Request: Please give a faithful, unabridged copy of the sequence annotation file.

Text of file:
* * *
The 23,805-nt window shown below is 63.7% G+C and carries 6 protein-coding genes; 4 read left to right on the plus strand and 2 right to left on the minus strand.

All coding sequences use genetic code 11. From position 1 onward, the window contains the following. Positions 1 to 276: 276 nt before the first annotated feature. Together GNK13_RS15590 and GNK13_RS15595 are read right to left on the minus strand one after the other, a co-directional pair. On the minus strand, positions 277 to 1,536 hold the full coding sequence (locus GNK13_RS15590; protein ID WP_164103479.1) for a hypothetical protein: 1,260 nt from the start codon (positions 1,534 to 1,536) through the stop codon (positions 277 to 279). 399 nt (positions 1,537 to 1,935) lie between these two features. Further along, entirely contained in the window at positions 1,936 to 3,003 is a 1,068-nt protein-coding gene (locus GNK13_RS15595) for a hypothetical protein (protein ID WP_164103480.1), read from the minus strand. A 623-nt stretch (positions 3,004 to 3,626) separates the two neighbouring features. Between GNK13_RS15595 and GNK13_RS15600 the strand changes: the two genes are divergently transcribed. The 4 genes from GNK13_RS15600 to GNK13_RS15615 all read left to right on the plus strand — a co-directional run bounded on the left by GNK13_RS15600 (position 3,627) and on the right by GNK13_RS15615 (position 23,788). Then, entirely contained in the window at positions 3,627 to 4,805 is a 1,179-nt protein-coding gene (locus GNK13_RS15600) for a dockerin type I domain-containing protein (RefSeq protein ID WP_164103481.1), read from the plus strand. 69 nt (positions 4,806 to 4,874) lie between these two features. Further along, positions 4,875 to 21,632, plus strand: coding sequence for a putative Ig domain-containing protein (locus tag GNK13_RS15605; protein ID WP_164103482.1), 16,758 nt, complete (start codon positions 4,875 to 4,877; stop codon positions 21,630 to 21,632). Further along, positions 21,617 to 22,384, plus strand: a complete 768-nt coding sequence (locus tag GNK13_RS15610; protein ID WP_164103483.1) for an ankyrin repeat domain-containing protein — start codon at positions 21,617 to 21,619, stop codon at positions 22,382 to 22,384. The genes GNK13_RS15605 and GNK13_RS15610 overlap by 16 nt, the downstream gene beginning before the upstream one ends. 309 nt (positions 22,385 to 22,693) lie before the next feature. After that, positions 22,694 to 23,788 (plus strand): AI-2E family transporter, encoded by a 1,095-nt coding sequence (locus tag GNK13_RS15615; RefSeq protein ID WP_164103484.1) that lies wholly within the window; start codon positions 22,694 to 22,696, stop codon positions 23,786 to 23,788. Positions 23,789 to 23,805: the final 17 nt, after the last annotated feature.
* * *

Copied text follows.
The 23,805-nt window shown below is 63.7% G+C and carries 6 protein-coding genes; 4 read left to right on the plus strand and 2 right to left on the minus strand.

All coding sequences use genetic code 11. From position 1 onward, the window contains the following. Positions 1 to 276: 276 nt before the first annotated feature. Together GNK13_RS15590 and GNK13_RS15595 are read right to left on the minus strand one after the other, a co-directional pair. On the minus strand, positions 277 to 1,536 hold the full coding sequence (locus GNK13_RS15590; protein ID WP_164103479.1) for a hypothetical protein: 1,260 nt from the start codon (positions 1,534 to 1,536) through the stop codon (positions 277 to 279). 399 nt (positions 1,537 to 1,935) lie between these two features. Further along, entirely contained in the window at positions 1,936 to 3,003 is a 1,068-nt protein-coding gene (locus GNK13_RS15595) for a hypothetical protein (protein ID WP_164103480.1), read from the minus strand. A 623-nt stretch (positions 3,004 to 3,626) separates the two neighbouring features. Between GNK13_RS15595 and GNK13_RS15600 the strand changes: the two genes are divergently transcribed. The 4 genes from GNK13_RS15600 to GNK13_RS15615 all read left to right on the plus strand — a co-directional run bounded on the left by GNK13_RS15600 (position 3,627) and on the right by GNK13_RS15615 (position 23,788). Then, entirely contained in the window at positions 3,627 to 4,805 is a 1,179-nt protein-coding gene (locus GNK13_RS15600) for a dockerin type I domain-containing protein (RefSeq protein ID WP_164103481.1), read from the plus strand. 69 nt (positions 4,806 to 4,874) lie between these two features. Further along, positions 4,875 to 21,632, plus strand: coding sequence for a putative Ig domain-containing protein (locus tag GNK13_RS15605; protein ID WP_164103482.1), 16,758 nt, complete (start codon positions 4,875 to 4,877; stop codon positions 21,630 to 21,632). Further along, positions 21,617 to 22,384, plus strand: a complete 768-nt coding sequence (locus tag GNK13_RS15610; protein ID WP_164103483.1) for an ankyrin repeat domain-containing protein — start codon at positions 21,617 to 21,619, stop codon at positions 22,382 to 22,384. The genes GNK13_RS15605 and GNK13_RS15610 overlap by 16 nt, the downstream gene beginning before the upstream one ends. 309 nt (positions 22,385 to 22,693) lie before the next feature. After that, positions 22,694 to 23,788 (plus strand): AI-2E family transporter, encoded by a 1,095-nt coding sequence (locus tag GNK13_RS15615; RefSeq protein ID WP_164103484.1) that lies wholly within the window; start codon positions 22,694 to 22,696, stop codon positions 23,786 to 23,788. Positions 23,789 to 23,805: the final 17 nt, after the last annotated feature.